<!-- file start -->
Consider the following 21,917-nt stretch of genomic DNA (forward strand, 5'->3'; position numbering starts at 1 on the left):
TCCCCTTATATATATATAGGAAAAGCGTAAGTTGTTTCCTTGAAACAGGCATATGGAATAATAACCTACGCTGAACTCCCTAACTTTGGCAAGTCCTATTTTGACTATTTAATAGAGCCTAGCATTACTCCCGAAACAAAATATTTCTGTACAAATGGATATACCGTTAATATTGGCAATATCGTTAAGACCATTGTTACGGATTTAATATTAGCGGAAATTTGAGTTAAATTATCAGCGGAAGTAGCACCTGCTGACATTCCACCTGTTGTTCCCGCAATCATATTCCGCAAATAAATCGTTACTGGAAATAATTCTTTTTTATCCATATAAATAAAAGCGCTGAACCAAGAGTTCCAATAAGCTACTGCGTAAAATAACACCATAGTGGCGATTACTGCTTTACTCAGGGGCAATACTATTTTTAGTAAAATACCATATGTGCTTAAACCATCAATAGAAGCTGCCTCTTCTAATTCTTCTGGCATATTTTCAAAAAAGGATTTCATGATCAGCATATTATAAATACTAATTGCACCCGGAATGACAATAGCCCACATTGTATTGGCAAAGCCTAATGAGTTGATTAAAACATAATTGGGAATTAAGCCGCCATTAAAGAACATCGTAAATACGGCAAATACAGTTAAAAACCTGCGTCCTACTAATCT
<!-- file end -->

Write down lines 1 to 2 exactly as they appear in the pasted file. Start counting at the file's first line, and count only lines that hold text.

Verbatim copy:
Consider the following 21,917-nt stretch of genomic DNA (forward strand, 5'->3'; position numbering starts at 1 on the left):
TCCCCTTATATATATATAGGAAAAGCGTAAGTTGTTTCCTTGAAACAGGCATATGGAATAATAACCTACGCTGAACTCCCTAACTTTGGCAAGTCCTATTTTGACTATTTAATAGAGCCTAGCATTACTCCCGAAACAAAATATTTCTGTACAAATGGATATACCGTTAATATTGGCAATATCGTTAAGACCATTGTTACGGATTTAATATTAGCGGAAATTTGAGTTAAATTATCAGCGGAAGTAGCACCTGCTGACATTCCACCTGTTGTTCCCGCAATCATATTCCGCAAATAAATCGTTACTGGAAATAATTCTTTTTTATCCATATAAATAAAAGCGCTGAACCAAGAGTTCCAATAAGCTACTGCGTAAAATAACACCATAGTGGCGATTACTGCTTTACTCAGGGGCAATACTATTTTTAGTAAAATACCATATGTGCTTAAACCATCAATAGAAGCTGCCTCTTCTAATTCTTCTGGCATATTTTCAAAAAAGGATTTCATGATCAGCATATTATAAATACTAATTGCACCCGGAATGACAATAGCCCACATTGTATTGGCAAAGCCTAATGAGTTGATTAAAACATAATTGGGAATTAAGCCGCCATTAAAGAACATCGTAAATACGGCAAATACAGTTAAAAACCTGCGTCCTACTAATCT